Judy Moody: A Total Bummer

This adaptation of the children's bestselling series needs to be spanked and sent to its room

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Suzanne Tenner / Relativity Media / Everett Collection

Jordana Beatty and Parris Mosteller in 'Judy Moody and the Not Bummer Summer.'

Judy Moody’s spirited personality and tomboy verve have made the fictional third grader a staple with the elementary school set. Former librarian Megan McDonald has published nine books about Judy since 2000 and five spinoff titles about her little brother Stink. Fourteen million copies of the series are in print and five more Judy Moody books are already slated for publication, including Judy Moody Goes to Hollywood and Judy Moody and the Not Bummer Summer.

For the new film directed by John Schultz, I propose another title — Judy Moody Goes Hollywood: What a Total Bummer. A garish blend of live action and hideous, rainbow-bright animation, Judy Moody and the Not Bummer Summer is shrill and charmless. I didn’t believe a word of it. I wanted to spank it and banish it to its room.

Like many popular fictional little girls, Judy (Jordana Beatty) is moody and imperious, but those traits are so much more endearing on the page than on screen; this little girl is just a hyper mini-tyrant. Outrage seems commonplace for Judy, but at this particular moment, she’s infuriated at being stuck in boring old Virginia for the summer with lisping Stink (Parris Mosteller, who looks like a miniature Marine) while her cartoony mom (Janet Varney) and dad (Kristoffer Ryan Winters) attend to an ailing grandparent in California. Her best friends Rocky and Amy are at circus camp and Borneo respectively; only her second-best friend Frank (Preston Bailey) remains.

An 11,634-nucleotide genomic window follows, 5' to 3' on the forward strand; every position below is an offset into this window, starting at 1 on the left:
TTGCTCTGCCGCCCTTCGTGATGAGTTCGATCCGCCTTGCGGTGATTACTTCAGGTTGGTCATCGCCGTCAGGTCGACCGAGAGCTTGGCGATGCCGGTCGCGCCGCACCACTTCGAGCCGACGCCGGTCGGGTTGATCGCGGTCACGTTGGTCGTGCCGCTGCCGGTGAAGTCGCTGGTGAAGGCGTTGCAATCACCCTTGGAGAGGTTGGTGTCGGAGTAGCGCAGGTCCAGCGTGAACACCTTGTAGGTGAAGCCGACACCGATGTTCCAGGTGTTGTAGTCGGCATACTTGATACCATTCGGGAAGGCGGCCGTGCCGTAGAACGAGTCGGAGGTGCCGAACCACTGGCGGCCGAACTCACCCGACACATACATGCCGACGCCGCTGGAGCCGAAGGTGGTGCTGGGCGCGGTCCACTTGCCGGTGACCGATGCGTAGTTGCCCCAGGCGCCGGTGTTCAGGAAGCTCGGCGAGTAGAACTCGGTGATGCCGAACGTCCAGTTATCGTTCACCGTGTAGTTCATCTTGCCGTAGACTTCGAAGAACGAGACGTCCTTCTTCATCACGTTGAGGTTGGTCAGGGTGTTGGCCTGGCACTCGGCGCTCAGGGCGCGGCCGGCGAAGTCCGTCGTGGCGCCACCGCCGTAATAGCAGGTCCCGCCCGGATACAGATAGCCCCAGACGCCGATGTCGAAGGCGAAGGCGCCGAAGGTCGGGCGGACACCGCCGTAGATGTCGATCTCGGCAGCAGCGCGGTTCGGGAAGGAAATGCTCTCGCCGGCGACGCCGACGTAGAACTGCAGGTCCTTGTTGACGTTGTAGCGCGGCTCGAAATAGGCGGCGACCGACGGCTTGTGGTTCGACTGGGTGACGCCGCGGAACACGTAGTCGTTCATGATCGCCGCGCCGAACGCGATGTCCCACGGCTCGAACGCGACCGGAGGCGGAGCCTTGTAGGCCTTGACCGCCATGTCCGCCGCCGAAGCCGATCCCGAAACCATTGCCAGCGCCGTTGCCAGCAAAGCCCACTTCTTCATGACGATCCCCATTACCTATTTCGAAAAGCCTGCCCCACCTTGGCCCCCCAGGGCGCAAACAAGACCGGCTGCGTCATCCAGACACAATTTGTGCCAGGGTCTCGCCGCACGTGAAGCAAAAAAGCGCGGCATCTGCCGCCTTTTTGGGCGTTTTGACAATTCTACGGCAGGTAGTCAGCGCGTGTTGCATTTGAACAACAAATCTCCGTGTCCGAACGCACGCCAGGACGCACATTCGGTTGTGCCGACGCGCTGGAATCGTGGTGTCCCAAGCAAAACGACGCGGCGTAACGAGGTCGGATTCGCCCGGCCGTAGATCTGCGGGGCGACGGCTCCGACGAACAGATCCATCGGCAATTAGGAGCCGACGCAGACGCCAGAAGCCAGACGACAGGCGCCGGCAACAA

In order to liven up their summer, they engage in a competition to complete “thrilling tasks” such as surfing, watching scary movies and walking a tight rope. Frank tries to please the impossible to please Judy by participating but finally ends up stomping off with the pronouncement that she’s “like a big wet fun sponge” Wise words, young Frank — if only I hadn’t had to watch you vomit blue sugary substances on a roller coaster. What this girl needs is Mary Poppins to whip her into shape. Instead she gets wacky Aunt Opal (Heather Graham in short-shorts, bustiers under hippy blouses and lots of bracelets), a free spirit who’s freshly returned to the States after included stints in the Peace Corps, exploring the underground art scene in Berlin and doing yoga with Liz Gilbert in Bali. (Okay, I made that last part up.)

The movie is unappealing on so many levels, but its absolute ugliness is a real mystery. Do the filmmakers think children have no taste? Schultz seems to have ordered his director of photography to shoot every character from somewhere south of their chin. Watching from this angle, I felt like the family dog. McDonald might be Beverly Cleary–lite, but there’s no reason the movie has to be this bad. The real shame is the waste of little Jordana Beatty as Judy. She has the looks and confidence of a young Ellen Page and — even in these surroundings — a glimmer of charisma.

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